So what were the lessons learned during the works?
We will try to briefly list and explain a handful of the many lessons learned that relate specifically to detailed design and construction of the airtight envelope at St Sidwell’s Point.
Partial air testing:
Works progress differently across large commercial sites than they do across typical domestic or residential projects. At predetermined points during the construction, the envelope must be available for air testing and leak finding. On a large building, it simply is not practical to carry out interim air tests on the whole building. A building designed for partial air testing, with logical places for internal airtightness zoning provides the contractor with convenient pockets to preliminarily test in stages as works progresses.
Fixings through sheathing boards:
The type of fixing, type of substrate and number of fixings of each type across the envelope are all critical factors in the total air leakage resulting from the fixings overall. Facade brackets, insulation, secondary structure, signage, and electrical items all result in fixings through an airtightness layer or component in our building. Imagine realising that standard insulation fixings could potentially result in a gross failure of the airtightness test, by design! Seriously, watch out for this one… this actually happened to us post-tender, and resulted in us requesting the submission of every fixing in the building envelope for our approval.
One estimate from site was that 30% of adhesive airtight membranes needed replacing as work progressed. This was for a variety of reasons, including damage by follow-on works and temporary works. With such a tight target, it’s understandable why a contractor would rather replace so much membrane to control the risk of failing the airtightness test. Perhaps buildability of the airtightness around temporary works can be considered by the design team pre-tender, possibly using BIM and early contractor input, and perhaps this could minimise the impact of the works on material wastage?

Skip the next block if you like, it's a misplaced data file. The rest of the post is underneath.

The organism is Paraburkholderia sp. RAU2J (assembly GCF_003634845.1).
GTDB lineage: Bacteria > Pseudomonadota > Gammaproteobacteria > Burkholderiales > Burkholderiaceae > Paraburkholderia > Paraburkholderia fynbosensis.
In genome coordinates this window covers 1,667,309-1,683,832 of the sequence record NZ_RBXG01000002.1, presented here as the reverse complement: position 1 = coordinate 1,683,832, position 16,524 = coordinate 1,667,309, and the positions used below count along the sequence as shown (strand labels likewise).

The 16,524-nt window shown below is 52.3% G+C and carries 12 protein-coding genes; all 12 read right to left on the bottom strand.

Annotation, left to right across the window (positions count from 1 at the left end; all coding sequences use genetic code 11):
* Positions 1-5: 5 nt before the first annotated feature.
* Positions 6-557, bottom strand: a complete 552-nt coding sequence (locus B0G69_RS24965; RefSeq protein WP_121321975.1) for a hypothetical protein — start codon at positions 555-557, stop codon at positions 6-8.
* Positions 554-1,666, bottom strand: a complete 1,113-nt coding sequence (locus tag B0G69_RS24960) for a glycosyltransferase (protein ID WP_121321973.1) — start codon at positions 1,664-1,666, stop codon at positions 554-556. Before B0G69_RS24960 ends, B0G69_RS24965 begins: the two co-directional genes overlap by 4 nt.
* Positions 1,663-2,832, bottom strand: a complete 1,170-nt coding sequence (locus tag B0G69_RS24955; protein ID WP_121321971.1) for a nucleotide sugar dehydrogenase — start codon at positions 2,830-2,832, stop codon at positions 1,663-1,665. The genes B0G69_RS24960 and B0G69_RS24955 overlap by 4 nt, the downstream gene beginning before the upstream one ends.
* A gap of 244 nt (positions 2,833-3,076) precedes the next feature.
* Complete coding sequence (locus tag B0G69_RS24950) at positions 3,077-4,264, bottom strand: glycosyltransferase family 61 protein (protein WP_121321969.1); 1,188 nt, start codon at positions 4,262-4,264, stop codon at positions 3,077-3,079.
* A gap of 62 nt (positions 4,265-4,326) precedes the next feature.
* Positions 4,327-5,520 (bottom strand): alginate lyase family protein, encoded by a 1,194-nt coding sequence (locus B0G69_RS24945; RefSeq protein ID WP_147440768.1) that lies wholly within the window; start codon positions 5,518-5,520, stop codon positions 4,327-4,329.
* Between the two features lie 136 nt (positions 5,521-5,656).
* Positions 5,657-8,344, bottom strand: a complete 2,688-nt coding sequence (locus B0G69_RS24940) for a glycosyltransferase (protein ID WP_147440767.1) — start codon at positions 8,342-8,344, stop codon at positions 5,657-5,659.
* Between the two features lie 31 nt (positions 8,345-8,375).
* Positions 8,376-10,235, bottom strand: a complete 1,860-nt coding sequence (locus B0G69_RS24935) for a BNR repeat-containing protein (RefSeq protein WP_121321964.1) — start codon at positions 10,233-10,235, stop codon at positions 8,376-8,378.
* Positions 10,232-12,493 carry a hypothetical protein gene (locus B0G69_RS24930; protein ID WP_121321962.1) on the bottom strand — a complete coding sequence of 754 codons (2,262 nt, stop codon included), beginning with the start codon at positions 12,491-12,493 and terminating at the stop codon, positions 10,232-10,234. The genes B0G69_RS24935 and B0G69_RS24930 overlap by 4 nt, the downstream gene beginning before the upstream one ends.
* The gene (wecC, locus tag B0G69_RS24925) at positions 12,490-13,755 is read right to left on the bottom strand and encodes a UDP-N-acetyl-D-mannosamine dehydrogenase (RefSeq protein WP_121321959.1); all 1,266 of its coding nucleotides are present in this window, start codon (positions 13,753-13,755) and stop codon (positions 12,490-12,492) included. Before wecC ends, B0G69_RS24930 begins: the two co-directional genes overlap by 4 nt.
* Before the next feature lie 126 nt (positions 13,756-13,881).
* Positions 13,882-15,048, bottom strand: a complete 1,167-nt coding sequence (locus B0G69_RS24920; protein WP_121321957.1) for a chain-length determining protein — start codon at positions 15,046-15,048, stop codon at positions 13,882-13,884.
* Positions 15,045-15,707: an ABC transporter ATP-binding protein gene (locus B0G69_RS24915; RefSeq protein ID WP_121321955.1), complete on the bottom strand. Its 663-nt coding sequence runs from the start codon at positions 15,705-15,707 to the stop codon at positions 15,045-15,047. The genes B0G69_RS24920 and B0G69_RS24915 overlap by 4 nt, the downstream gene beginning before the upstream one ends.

Complex building geometry:
Consider this the curse of the curvy building. Put simply, simplicity in building form reduces cost, reduces variations in interfaces between elements and can still be designed, aesthetically, to fit within the context. Reduced variations between interfaces simplifies the airtightness design.
So why isn’t more being done to reduce energy losses through infiltration? The team at St Sidwell’s Point have this month demonstrated that it is possible to build to exceptional levels of airtightness in large, complex, multi-zoned buildings. The techniques developed by the design team and contractor can now be taken forward into future projects, and we commend everyone involved in accomplishing one of the most significant Passivhaus challenges to date.